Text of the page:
Injection of 6-OHDA into the CPu resulted in severe loss of TH reaction product in the ipsilateral substantia nigra (pars compacta) three weeks after injection. As shown in Fig. 1, TH reaction product was absent or reduced in the SNc ipsilateral (left side) to the injection and abundant in the SNc contralateral (right side) to the injection. No TH reaction product was observed in control sections processed without antibodies or with the primary antibody only.

Figure 1
Loss of tyrosine hydroxylase (TH) immunostaining in the substantia nigra after unilateral, intrastriatal 6-OHDA administration. Top and bottom, respectively: Severe and partial loss of TH reaction product on the side ipsilateral (left side) to the 6-OHDA ...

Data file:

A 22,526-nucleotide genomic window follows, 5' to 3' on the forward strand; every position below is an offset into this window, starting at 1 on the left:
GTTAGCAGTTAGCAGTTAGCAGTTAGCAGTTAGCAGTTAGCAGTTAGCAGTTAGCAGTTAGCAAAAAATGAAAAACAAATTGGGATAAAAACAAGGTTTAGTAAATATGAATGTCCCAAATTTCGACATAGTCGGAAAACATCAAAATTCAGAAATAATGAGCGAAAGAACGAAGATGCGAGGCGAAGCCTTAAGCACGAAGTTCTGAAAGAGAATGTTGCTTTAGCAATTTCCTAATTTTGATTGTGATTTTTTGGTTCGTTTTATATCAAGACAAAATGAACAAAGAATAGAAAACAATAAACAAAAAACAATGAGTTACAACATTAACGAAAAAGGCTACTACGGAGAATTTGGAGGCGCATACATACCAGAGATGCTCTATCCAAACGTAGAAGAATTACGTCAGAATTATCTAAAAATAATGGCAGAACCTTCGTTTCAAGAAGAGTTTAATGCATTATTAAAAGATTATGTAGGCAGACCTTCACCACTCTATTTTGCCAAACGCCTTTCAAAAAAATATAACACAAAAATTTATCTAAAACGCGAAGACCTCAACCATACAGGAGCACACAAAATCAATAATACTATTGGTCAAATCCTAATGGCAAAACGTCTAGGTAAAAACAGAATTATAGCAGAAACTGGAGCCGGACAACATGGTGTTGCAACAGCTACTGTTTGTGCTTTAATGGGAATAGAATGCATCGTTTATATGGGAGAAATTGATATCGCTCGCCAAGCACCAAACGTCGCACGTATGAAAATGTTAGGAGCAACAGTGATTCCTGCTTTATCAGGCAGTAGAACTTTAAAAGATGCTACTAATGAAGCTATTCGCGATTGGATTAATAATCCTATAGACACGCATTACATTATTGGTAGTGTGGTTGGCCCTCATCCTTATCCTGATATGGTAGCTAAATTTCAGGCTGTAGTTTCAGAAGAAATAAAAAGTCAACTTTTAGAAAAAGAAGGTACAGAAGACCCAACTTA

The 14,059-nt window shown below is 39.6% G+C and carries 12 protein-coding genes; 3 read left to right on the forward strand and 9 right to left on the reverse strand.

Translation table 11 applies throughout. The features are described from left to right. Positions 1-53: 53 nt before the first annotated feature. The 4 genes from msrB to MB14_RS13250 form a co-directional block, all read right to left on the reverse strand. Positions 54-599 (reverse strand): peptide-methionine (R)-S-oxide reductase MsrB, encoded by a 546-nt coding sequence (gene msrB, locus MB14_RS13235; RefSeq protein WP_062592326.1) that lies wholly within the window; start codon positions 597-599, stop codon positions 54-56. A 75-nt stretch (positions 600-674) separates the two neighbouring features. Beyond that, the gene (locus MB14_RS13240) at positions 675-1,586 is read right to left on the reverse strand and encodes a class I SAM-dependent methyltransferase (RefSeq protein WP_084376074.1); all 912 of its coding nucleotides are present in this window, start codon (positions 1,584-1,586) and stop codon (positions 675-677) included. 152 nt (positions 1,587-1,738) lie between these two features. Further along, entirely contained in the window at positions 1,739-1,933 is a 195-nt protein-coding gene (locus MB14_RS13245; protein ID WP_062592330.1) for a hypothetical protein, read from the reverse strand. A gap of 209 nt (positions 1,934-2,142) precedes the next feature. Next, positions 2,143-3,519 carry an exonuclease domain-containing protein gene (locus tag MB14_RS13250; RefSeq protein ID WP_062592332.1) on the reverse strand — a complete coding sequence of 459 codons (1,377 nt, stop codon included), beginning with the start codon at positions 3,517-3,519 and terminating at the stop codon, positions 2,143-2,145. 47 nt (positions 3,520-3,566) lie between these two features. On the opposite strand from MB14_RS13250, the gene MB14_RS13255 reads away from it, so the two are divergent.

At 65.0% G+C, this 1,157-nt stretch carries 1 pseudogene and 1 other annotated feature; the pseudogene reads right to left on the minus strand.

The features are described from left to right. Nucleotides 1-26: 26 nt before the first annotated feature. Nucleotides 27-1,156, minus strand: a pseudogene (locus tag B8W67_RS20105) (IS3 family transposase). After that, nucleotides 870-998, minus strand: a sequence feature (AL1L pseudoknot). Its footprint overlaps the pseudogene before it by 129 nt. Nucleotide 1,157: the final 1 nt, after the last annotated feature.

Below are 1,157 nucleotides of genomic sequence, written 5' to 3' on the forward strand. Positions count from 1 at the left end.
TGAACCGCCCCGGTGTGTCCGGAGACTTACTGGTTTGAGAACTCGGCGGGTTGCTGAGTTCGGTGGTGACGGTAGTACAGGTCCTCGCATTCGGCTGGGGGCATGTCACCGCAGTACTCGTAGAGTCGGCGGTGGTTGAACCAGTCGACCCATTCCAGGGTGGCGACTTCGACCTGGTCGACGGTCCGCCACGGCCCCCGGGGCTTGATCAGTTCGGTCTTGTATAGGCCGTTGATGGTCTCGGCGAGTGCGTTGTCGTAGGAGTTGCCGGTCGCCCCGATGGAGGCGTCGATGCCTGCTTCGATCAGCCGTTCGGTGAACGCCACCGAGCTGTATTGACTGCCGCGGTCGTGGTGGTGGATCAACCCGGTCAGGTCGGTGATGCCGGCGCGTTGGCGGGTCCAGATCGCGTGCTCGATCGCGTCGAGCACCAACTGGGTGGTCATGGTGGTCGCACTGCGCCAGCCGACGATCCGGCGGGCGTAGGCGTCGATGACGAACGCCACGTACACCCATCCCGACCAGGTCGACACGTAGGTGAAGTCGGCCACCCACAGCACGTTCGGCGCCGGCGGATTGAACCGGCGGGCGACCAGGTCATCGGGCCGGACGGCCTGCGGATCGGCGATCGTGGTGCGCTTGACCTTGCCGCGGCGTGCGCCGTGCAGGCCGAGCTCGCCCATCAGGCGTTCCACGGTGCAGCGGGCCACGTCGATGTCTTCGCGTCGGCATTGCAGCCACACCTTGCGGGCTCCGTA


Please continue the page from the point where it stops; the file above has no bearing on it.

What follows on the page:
Injection of 2.5% Formalin into the upper lip of rats treated with intrastriatal saline resulted in a biphasic increase in facial scratching (Fig. 2A). Immediately after Formalin injection, control rats displayed an increase in facial scratching that lasted approximately 9 min (Phase 1). This first phase was followed by a second increase starting 12 min after Formalin injection and lasting 24 min after injection (Phase 2). The peak increase in facial scratching in saline-injected rats occurred in the sixth time block (15–18 min after Formalin injection). Animals treated with intrastriatal 6-OHDA also showed two increases (Phase 1 and Phase 2) in facial scratching after Formalin injections. However, facial scratching remained elevated after 24 min. For data analysis purposes, this prolonged period of increased scratching between 27 and 36 min after Formalin injection was called Phase 3. In 6-OHDA-treated rats, the peak increase in facial scratching occurred in the fifth time block (12–15 min after Formalin injection). Little facial scratching was observed in any rats 45 to 60 min after Formalin injection. The times that 6-OHDA-injected and saline-injected rats spent scratching during Phase 1 were not significantly different from each other (Fig. 2B). However, 6-OHDA-injected rats spent significantly more time scratching during Phase 2 and 3 than did saline-injected rats (p < 0.05).